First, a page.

Northern India Union Section

By Gordon E. Christo


Gordon E. Christo, Ph.D. in Old Testament and Adventist Studies (Andrews University). Christo is retired and working on contract as assistant editor of the Encyclopedia of Seventh-day Adventists and assistant editor of the Seventh-day Adventist International Biblical-Theological Dictionary. He is currently setting up a heritage center for Southern Asia Division. Some of his research on Adventist history can be seen at and

First Published: October 28, 2020

Northern India Union Section is part of the Southern Asia Division of the General Conference of Seventh-day Adventists. Northern India Union Section was organized in 1919 and reorganized in 1938, 1955, 1970, 1983, 1991, 1998, 2009, 2011, 2016 and 2018. Its headquarters are in New Delhi, India. It covers the states of Bihar, Chhattisgarh, Haryana, Himachal Pradesh, Jammu and Kashmir, Jharkhand, Madhya Pradesh, Punjab, Rajasthan, Sikkim, Uttar Pradesh, Uttarakhand, and West Bengal; and the union territories of Chandigarh, and Delhi; comprising the Eastern Jharkhand, Eastern Uttar Pradesh, North Bengal, North India, Rajasthan, South Bengal, Upper Ganges, and Western Jharkhand Sections; and the Bihar, Central Uttar Pradesh, Chhattisgarh, Delhi Metro, Haryana, Himachal Pradesh, Kolkata Metro, Madhya Pradesh, and Uttarakhand Regions.1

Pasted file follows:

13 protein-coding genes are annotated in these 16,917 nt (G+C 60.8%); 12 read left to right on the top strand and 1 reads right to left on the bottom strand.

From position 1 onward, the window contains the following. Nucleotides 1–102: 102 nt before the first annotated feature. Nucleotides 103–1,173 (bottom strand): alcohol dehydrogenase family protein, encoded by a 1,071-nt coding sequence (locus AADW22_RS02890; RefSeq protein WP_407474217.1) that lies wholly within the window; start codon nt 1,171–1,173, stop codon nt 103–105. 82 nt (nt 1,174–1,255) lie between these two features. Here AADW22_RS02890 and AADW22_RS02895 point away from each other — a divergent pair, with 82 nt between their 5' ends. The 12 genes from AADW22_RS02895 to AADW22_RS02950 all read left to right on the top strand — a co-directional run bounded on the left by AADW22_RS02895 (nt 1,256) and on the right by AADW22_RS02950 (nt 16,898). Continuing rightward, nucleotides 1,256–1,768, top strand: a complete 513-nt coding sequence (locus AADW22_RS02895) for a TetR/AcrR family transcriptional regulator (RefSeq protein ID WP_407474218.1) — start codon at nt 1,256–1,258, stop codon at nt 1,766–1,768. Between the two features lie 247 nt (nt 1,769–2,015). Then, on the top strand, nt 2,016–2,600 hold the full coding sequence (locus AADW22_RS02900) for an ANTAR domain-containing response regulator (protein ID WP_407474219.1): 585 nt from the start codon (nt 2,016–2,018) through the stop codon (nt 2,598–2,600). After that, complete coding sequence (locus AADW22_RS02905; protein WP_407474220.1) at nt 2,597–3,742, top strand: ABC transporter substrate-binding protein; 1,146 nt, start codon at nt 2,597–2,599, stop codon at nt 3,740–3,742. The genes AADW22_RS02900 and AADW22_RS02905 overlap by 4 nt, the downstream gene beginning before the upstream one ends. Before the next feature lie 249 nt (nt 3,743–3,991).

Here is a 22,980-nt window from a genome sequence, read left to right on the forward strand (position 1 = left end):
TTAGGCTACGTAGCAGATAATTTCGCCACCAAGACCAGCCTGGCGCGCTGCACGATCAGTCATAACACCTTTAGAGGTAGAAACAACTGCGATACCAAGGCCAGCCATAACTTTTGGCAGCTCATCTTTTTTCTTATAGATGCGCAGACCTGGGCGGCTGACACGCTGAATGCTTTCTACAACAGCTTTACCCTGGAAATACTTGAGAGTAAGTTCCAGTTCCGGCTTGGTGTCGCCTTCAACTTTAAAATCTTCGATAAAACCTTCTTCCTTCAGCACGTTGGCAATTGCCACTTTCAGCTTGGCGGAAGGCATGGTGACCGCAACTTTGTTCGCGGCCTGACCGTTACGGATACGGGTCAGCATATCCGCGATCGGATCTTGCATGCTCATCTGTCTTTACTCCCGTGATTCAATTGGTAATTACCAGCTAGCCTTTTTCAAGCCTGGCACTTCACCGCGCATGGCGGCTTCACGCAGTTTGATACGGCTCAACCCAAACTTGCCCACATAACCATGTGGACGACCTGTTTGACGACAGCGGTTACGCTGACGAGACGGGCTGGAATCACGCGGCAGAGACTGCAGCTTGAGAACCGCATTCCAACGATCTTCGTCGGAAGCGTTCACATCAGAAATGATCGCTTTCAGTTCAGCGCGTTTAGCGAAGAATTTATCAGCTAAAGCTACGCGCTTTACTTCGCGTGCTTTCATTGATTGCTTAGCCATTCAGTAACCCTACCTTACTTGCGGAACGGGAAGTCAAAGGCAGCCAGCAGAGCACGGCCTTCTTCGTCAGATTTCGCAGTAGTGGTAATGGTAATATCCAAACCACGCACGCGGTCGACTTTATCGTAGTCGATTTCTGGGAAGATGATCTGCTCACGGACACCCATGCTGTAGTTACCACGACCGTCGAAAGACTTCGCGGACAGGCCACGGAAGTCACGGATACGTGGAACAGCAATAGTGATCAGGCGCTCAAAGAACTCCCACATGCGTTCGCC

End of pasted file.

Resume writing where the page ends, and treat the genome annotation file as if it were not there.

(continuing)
Statistics (June 30, 2019): Churches, 474; membership, 157,765; population, 822,372,982.2

Organization as Northwest Union

When the Southern Asia Division organized in 1919, it combined the 78 members of three churches in the Bombay Presidency (mainly Maharashtra today), with the 215 members in the four churches of the North India Mission into the North West India Union Mission.3 The territory included Bombay, Central India, Rajputana, Hyderabad, and extended northward to Punjab, UP, the Northwest Frontier, and Baluchistan (presently in Pakistan).

Separation of Bombay

Once the division headquarters moved from Lucknow to Poona (Pune) in 1920, the work accelerated in the Bombay Presidency to the point that leadership reorganized it as a separate union in 1929. The loss of some territory did not affect the name of the union since it still contained territory farther west, including present-day Pakistan.4